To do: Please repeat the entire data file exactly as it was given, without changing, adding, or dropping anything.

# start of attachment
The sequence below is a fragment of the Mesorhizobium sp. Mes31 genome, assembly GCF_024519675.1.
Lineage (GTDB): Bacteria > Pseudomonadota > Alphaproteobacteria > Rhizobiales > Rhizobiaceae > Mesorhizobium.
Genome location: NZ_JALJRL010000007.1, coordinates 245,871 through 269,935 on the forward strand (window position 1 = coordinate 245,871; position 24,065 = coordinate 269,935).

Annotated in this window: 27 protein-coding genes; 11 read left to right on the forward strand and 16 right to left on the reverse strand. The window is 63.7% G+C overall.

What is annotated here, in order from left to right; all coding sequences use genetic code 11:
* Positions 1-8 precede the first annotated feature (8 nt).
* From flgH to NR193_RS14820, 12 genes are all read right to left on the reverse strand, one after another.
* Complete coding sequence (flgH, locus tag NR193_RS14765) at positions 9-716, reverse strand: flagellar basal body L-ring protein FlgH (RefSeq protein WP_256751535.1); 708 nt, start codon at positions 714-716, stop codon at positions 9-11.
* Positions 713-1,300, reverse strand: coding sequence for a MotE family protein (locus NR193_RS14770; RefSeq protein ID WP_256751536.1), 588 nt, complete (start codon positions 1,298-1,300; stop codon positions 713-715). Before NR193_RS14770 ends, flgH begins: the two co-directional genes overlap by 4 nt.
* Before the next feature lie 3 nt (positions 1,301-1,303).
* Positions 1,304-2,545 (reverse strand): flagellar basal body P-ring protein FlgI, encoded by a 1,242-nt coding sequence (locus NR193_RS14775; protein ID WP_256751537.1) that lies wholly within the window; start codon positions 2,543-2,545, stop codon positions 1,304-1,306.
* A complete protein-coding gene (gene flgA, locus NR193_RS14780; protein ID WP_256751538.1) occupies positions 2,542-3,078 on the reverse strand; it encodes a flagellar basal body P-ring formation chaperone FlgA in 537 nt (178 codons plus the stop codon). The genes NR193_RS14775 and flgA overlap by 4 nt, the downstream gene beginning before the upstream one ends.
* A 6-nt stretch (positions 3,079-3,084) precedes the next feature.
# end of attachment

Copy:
The sequence below is a fragment of the Mesorhizobium sp. Mes31 genome, assembly GCF_024519675.1.
Lineage (GTDB): Bacteria > Pseudomonadota > Alphaproteobacteria > Rhizobiales > Rhizobiaceae > Mesorhizobium.
Genome location: NZ_JALJRL010000007.1, coordinates 245,871 through 269,935 on the forward strand (window position 1 = coordinate 245,871; position 24,065 = coordinate 269,935).

Annotated in this window: 27 protein-coding genes; 11 read left to right on the forward strand and 16 right to left on the reverse strand. The window is 63.7% G+C overall.

What is annotated here, in order from left to right; all coding sequences use genetic code 11:
* Positions 1-8 precede the first annotated feature (8 nt).
* From flgH to NR193_RS14820, 12 genes are all read right to left on the reverse strand, one after another.
* Complete coding sequence (flgH, locus tag NR193_RS14765) at positions 9-716, reverse strand: flagellar basal body L-ring protein FlgH (RefSeq protein WP_256751535.1); 708 nt, start codon at positions 714-716, stop codon at positions 9-11.
* Positions 713-1,300, reverse strand: coding sequence for a MotE family protein (locus NR193_RS14770; RefSeq protein ID WP_256751536.1), 588 nt, complete (start codon positions 1,298-1,300; stop codon positions 713-715). Before NR193_RS14770 ends, flgH begins: the two co-directional genes overlap by 4 nt.
* Before the next feature lie 3 nt (positions 1,301-1,303).
* Positions 1,304-2,545 (reverse strand): flagellar basal body P-ring protein FlgI, encoded by a 1,242-nt coding sequence (locus NR193_RS14775; protein ID WP_256751537.1) that lies wholly within the window; start codon positions 2,543-2,545, stop codon positions 1,304-1,306.
* A complete protein-coding gene (gene flgA, locus NR193_RS14780; protein ID WP_256751538.1) occupies positions 2,542-3,078 on the reverse strand; it encodes a flagellar basal body P-ring formation chaperone FlgA in 537 nt (178 codons plus the stop codon). The genes NR193_RS14775 and flgA overlap by 4 nt, the downstream gene beginning before the upstream one ends.
* A 6-nt stretch (positions 3,079-3,084) precedes the next feature.